Soto says Machado’s commitment to fitness has always been there, though Machado has brought a stronger purpose to their work in recent years.

When they first started working together, Machado was simply eager to prove himself in the weight room. It was after Machado’s first season in San Diego — a disappointing 2019 campaign that followed a stressful free agency period — that a switch was flipped during their training sessions. Machado came into that offseason with the mentality of a player who had his sights set on a Hall of Fame-worthy career.

“I think for him it was like, ‘OK, this is home. Now let me make my mark,’” Soto said.

In the COVID-shortened season that followed, Machado hit .304 with a .950 OPS. Over the last three years, he ranks fifth in bWAR (15.0), ninth in total bases (713) and fourth in RBIs (255).


His consistency and durability may be traced, in part, to his offseason gains.

Machado, like most players, loses weight during the season. He gets down to about 215 pounds by October and has come into camp at around 230 the past two years. That is between 10 to 12 pounds of muscle, according to Soto, who points out that Machado’s speed has remained constant throughout the gains and even improved.

“You’re not supposed to get faster with that much increase in mass,” Soto said. “I think his training has gotten to a whole other level of force production of eccentric loading, that his body is able to absorb force just so much better at this point. He can just handle the load way better.”

The six-time All Star has long taken pride in his ability to be in the lineup. He has played at least 150 games in eight of his 11 major league seasons and the full 60 during the ’20 season.

Since 2015, he has played in more games (1,156) than any player besides Cardinals’ first baseman Paul Goldschmidt (1,158).

Manny Machado laughs

Manny Machado laughs as he speaks with manager Bob Melvin during batting practice ahead of Game 3 of the NLCS in October.

(Matt Rourke / Associated Press)


Learning from veterans

Even with Superman-like abilities, no player can remain fully healthy his entire career.

Devastating knee injuries marred the end of Machado’s 2013 season and part of 2014 as well. The experience affected the way he looked at his training.

He paid attention to how veterans went about their routines and soaked up advice whenever possible.

In 2014, teammate Nelson Cruz took the then-22-year-old Machado under his wing. Machado listened as Cruz spoke of his personal chef, trainer and massage therapist.

Before the Orioles’ playoff opener that year, Machado, injured at the time, noticed Cruz in the gym. He asked him why he was there, figuring Cruz’s routine might be different in the postseason.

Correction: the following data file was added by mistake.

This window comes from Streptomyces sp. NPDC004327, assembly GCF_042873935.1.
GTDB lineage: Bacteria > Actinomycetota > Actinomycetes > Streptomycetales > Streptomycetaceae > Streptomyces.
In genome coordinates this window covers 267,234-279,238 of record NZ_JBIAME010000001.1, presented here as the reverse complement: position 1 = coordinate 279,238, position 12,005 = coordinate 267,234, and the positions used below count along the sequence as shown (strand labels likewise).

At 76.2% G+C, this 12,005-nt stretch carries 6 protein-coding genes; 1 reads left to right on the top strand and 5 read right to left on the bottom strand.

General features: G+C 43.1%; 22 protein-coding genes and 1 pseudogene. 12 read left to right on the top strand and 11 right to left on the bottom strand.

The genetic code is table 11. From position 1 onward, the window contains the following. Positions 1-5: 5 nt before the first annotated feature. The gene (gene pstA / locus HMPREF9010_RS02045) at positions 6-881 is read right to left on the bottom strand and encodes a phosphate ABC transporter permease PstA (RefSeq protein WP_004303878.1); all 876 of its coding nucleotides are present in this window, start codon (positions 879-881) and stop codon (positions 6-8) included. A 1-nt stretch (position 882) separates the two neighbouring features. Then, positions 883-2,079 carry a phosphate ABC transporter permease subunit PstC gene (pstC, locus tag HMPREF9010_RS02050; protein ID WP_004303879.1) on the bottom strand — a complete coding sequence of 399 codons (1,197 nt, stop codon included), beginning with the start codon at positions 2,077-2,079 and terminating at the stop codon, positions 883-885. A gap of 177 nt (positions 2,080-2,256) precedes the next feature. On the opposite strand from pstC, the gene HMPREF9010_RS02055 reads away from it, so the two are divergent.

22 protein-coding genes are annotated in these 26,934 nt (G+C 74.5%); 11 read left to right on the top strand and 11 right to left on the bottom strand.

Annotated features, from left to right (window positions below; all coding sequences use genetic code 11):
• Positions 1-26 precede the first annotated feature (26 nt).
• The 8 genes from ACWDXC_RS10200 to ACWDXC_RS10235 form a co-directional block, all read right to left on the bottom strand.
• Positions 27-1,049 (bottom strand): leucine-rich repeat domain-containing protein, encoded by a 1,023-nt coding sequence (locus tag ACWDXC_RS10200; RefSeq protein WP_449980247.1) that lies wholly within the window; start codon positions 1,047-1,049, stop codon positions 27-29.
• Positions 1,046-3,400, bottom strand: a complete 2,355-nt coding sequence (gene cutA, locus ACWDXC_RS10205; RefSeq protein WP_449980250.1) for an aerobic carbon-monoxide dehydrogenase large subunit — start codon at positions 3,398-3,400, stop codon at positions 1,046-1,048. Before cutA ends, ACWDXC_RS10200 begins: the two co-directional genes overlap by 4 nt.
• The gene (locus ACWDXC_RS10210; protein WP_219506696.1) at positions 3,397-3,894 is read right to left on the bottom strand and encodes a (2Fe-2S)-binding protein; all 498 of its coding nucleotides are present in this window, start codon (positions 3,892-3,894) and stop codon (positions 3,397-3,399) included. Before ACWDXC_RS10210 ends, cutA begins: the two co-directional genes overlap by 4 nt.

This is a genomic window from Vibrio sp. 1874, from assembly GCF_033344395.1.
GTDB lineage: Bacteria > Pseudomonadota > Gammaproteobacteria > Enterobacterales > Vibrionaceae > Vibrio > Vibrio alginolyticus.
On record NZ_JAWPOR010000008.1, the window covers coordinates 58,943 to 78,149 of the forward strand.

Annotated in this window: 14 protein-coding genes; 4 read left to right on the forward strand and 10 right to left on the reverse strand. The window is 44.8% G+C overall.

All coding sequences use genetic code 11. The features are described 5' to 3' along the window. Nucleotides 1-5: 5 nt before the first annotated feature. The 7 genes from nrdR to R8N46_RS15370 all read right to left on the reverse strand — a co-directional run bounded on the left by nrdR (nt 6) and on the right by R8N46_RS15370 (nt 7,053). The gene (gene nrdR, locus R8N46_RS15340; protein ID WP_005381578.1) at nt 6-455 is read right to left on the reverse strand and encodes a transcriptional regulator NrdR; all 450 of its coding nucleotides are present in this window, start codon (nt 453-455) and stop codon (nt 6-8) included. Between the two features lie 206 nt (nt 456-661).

“I was like, ‘You have to prepare for every game — even the playoffs — like it’s a regular game,’” Cruz said. “You have to be ready. It was a good example of, you need to learn by watching and asking questions and he was willing to find out this is the way you do it.”


Two years prior, in Machado’s rookie season, veteran pitcher Luis Ayala asked Machado if he wanted to use “his guy” since time on the treatment tables was hard to come by. Even while making the league minimum, Machado began putting aside a percentage of his income to invest in treatment and training beyond what was provided by the team.

“I remember I did get a massage one time (at the ballpark) and a veteran player on my team said to me, ‘I’ve been here all year and I’ve never gotten a massage by this guy,’” Machado said. “It was different times then. I got off the table and I found a massage therapist.

“I was like, man, this is like a real thing. You got to see it to believe it. You’d hear stories about these guys paying tons of money for these things and you’d be like, ‘No, that’s fake.’ But you got to invest in your body to get the most out of it.”

Machado credits the Padres’ training and athletic staff for his health while also taking great pride in the team he has assembled to keep him at his best. His trainer, Soto, calls it “a collaborative effort.”

“We sit down in the offseason and we’re like, ‘OK, what did we like about last offseason? What do we not like? What did we feel we’re missing? What did we do too much of? How did we feel through the season because of it?’” Soto said. “He kind of questions everything, which I like, because I better have an answer and a reason for what I’m doing. It actually helps me step up my game quite a bit.”

Cruz, whose locker is a few steps from Machado’s in the spring training clubhouse, feels that same gratification.


“He grew up a lot since I met him,” Cruz said, nodding toward Machado. “Definitely a total different guy. He’s proud of his work. He understands he needs to put in the work every day to go out there and perform. He understands the responsibility to be a leader and now he’s taking charge of that.

“That definitely makes me really proud to see him grow up that well and become the man that he is right now.”

Staff writer Kevin Acee contributed to this report.